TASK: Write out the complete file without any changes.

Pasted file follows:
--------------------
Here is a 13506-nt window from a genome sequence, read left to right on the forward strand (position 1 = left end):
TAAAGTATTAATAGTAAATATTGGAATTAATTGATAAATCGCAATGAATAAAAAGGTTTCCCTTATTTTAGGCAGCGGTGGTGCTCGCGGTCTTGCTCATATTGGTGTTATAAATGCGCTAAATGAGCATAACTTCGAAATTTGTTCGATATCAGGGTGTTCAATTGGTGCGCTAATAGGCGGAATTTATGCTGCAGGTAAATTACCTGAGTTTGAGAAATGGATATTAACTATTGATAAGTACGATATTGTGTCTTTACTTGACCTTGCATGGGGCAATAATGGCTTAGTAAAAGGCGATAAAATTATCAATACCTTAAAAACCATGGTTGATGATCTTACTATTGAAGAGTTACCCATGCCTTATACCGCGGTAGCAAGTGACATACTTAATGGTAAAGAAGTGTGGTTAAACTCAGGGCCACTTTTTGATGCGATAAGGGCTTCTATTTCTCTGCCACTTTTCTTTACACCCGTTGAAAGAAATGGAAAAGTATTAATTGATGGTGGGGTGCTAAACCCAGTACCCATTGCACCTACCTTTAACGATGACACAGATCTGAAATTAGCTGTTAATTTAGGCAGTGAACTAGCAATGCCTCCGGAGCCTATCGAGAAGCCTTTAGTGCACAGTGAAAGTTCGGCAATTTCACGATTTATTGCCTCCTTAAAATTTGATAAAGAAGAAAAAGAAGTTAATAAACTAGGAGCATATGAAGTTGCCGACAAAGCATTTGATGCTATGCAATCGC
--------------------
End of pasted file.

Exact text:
Here is a 13506-nt window from a genome sequence, read left to right on the forward strand (position 1 = left end):
TAAAGTATTAATAGTAAATATTGGAATTAATTGATAAATCGCAATGAATAAAAAGGTTTCCCTTATTTTAGGCAGCGGTGGTGCTCGCGGTCTTGCTCATATTGGTGTTATAAATGCGCTAAATGAGCATAACTTCGAAATTTGTTCGATATCAGGGTGTTCAATTGGTGCGCTAATAGGCGGAATTTATGCTGCAGGTAAATTACCTGAGTTTGAGAAATGGATATTAACTATTGATAAGTACGATATTGTGTCTTTACTTGACCTTGCATGGGGCAATAATGGCTTAGTAAAAGGCGATAAAATTATCAATACCTTAAAAACCATGGTTGATGATCTTACTATTGAAGAGTTACCCATGCCTTATACCGCGGTAGCAAGTGACATACTTAATGGTAAAGAAGTGTGGTTAAACTCAGGGCCACTTTTTGATGCGATAAGGGCTTCTATTTCTCTGCCACTTTTCTTTACACCCGTTGAAAGAAATGGAAAAGTATTAATTGATGGTGGGGTGCTAAACCCAGTACCCATTGCACCTACCTTTAACGATGACACAGATCTGAAATTAGCTGTTAATTTAGGCAGTGAACTAGCAATGCCTCCGGAGCCTATCGAGAAGCCTTTAGTGCACAGTGAAAGTTCGGCAATTTCACGATTTATTGCCTCCTTAAAATTTGATAAAGAAGAAAAAGAAGTTAATAAACTAGGAGCATATGAAGTTGCCGACAAAGCATTTGATGCTATGCAATCGC